Civil rights leader Julian Bond, who served as chairman of the NAACP from 1998-2010, has died at the age of 75 after a brief, undisclosed illness.
“With Julian’s passing, the country has lost one of its most passionate and eloquent voices for the cause of justice,” wrote the Southern Poverty Law Center in a statement announcing his passing. “He advocated not just for African Americans, but for every group, indeed every person subject to oppression and discrimination, because he recognized the common humanity in us all.”
Among prominent civil rights leaders, Bond was an early supporter of marriage equality, telling The Washington Post‘s Jonathan Capehart in a 2008 interview:
It just seems the right thing to do, the right to be married is a civil right. And I believe civil rights ought to be extended to everybody. Who ought not have these rights? What category of people ought not have these rights? I can’t think of one.
In that same interview, Bond also explained the link between the civil rights movement and gay rights movement:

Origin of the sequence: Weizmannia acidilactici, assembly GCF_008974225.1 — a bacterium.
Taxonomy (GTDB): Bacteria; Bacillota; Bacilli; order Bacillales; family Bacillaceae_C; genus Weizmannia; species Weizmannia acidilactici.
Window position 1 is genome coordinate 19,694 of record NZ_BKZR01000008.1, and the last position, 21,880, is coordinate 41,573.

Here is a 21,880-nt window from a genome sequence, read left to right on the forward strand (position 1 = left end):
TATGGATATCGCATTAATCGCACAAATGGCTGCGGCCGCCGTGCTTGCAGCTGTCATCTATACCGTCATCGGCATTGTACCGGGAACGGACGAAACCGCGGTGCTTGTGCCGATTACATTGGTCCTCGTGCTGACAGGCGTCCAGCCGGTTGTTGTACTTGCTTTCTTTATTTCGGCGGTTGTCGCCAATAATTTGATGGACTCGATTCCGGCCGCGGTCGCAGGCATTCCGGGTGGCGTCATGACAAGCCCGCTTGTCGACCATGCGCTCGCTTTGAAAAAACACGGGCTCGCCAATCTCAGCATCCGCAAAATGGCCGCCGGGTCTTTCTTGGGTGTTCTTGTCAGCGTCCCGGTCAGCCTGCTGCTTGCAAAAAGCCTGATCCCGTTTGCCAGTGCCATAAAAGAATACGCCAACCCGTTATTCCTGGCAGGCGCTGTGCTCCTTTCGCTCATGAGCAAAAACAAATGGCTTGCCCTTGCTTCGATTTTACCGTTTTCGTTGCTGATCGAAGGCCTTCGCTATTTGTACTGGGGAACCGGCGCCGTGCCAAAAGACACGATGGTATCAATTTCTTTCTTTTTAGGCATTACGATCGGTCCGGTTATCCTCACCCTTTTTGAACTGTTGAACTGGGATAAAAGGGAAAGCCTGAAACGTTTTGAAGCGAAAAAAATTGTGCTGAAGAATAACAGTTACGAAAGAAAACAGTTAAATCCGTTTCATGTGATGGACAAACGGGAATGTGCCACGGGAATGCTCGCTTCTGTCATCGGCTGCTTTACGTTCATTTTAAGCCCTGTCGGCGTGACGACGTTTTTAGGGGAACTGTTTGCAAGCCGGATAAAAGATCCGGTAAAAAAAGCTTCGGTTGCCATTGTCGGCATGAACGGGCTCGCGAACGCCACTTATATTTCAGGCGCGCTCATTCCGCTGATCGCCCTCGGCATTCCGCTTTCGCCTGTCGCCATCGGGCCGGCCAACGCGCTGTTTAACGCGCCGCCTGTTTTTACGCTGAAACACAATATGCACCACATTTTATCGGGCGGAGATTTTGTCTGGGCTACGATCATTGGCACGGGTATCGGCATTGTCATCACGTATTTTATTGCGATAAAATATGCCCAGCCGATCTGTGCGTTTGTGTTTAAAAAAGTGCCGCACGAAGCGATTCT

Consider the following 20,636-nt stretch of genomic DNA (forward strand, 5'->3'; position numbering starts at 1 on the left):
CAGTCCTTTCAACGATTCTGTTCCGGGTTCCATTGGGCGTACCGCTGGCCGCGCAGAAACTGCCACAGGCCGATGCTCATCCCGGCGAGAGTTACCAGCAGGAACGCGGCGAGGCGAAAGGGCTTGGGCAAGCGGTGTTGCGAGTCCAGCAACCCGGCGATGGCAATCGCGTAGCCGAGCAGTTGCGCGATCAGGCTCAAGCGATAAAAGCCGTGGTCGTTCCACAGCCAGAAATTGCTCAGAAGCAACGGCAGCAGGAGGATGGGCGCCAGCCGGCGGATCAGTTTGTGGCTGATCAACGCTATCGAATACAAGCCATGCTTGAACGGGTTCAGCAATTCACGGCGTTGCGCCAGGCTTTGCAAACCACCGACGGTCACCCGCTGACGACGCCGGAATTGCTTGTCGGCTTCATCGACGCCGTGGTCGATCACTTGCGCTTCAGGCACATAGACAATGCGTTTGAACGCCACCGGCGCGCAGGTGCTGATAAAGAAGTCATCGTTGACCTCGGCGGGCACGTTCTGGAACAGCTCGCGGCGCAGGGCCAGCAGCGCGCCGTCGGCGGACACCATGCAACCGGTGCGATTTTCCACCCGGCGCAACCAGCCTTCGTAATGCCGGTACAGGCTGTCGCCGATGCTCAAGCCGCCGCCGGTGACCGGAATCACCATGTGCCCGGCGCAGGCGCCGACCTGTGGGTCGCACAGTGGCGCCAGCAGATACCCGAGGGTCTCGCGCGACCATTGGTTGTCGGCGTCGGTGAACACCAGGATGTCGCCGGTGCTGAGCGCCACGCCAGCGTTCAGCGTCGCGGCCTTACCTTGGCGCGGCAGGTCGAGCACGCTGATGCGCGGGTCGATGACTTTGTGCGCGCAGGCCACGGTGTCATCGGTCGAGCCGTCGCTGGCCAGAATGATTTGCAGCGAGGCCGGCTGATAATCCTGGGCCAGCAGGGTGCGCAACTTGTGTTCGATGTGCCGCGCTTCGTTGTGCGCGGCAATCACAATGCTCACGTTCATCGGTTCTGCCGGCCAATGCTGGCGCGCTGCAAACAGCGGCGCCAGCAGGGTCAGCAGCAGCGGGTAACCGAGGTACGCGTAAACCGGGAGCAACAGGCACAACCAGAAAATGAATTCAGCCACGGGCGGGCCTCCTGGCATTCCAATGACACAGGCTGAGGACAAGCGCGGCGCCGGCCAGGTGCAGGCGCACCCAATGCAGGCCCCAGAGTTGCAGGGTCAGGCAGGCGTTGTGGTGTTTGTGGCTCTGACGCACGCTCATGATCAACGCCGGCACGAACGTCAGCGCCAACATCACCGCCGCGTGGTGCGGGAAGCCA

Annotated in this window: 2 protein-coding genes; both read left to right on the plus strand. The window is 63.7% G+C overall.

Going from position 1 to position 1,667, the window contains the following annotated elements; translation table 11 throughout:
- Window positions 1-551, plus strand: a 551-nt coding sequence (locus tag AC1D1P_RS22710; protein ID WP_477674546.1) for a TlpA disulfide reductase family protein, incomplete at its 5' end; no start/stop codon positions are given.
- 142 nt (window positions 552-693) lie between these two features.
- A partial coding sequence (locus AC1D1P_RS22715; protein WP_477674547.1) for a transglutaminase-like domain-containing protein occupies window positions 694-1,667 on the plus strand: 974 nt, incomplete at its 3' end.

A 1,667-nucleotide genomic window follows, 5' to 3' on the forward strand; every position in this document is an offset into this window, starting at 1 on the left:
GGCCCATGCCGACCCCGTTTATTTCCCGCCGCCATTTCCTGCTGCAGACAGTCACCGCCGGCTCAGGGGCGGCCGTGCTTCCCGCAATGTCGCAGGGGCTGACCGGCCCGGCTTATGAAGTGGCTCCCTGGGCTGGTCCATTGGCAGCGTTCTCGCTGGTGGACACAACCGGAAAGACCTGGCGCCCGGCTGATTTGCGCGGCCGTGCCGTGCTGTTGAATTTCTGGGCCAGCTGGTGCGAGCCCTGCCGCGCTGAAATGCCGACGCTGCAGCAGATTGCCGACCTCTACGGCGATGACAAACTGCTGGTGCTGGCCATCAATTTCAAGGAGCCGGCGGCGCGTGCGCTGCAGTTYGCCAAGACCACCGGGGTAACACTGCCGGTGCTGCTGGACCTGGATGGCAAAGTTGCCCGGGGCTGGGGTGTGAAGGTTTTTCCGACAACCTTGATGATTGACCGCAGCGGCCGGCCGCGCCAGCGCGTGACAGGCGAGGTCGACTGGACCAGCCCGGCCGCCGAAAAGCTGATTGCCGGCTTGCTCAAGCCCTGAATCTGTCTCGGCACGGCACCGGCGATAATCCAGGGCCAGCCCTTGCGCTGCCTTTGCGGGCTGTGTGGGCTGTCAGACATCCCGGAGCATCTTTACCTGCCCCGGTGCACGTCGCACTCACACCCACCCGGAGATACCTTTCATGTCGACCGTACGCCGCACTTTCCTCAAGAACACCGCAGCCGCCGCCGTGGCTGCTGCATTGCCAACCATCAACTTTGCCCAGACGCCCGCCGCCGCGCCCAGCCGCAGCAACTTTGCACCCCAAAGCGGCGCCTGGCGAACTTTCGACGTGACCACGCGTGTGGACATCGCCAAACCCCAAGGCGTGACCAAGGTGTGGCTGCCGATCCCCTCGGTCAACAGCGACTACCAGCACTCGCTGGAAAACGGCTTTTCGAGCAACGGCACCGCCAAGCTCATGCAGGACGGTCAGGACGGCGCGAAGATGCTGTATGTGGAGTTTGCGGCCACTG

“At the bottom it’s these immutable characteristics. You are what you are. And you cannot be discriminated against in this country for what you are.”
Said HRC president Chad Griffin in a statement reacting to Bond’s passing:
“Very few throughout human history have embodied the ideals of honor, dignity, courage and friendship like Dr. Julian Bond. Quite simply, this nation and this world are far better because of his life and commitment to equality for all people. Future generations will look back on the life and legacy of Julian Bond and see a warrior of good who helped conquer hate in the name of love. I will greatly miss my friend and my hero, Dr. Julian Bond.”
Watch Bond’s interview on gay rights and the battle over California’s Proposition 8 below: